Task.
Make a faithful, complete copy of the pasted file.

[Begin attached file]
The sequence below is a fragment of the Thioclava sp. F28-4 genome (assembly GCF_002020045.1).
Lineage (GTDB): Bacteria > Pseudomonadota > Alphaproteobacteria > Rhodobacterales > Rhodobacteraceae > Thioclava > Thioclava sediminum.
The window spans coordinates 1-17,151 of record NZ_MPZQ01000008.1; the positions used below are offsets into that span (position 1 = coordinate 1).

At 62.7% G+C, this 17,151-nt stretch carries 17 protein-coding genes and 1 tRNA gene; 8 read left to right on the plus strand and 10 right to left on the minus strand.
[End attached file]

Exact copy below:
The sequence below is a fragment of the Thioclava sp. F28-4 genome (assembly GCF_002020045.1).
Lineage (GTDB): Bacteria > Pseudomonadota > Alphaproteobacteria > Rhodobacterales > Rhodobacteraceae > Thioclava > Thioclava sediminum.
The window spans coordinates 1-17,151 of record NZ_MPZQ01000008.1; the positions used below are offsets into that span (position 1 = coordinate 1).

At 62.7% G+C, this 17,151-nt stretch carries 17 protein-coding genes and 1 tRNA gene; 8 read left to right on the plus strand and 10 right to left on the minus strand.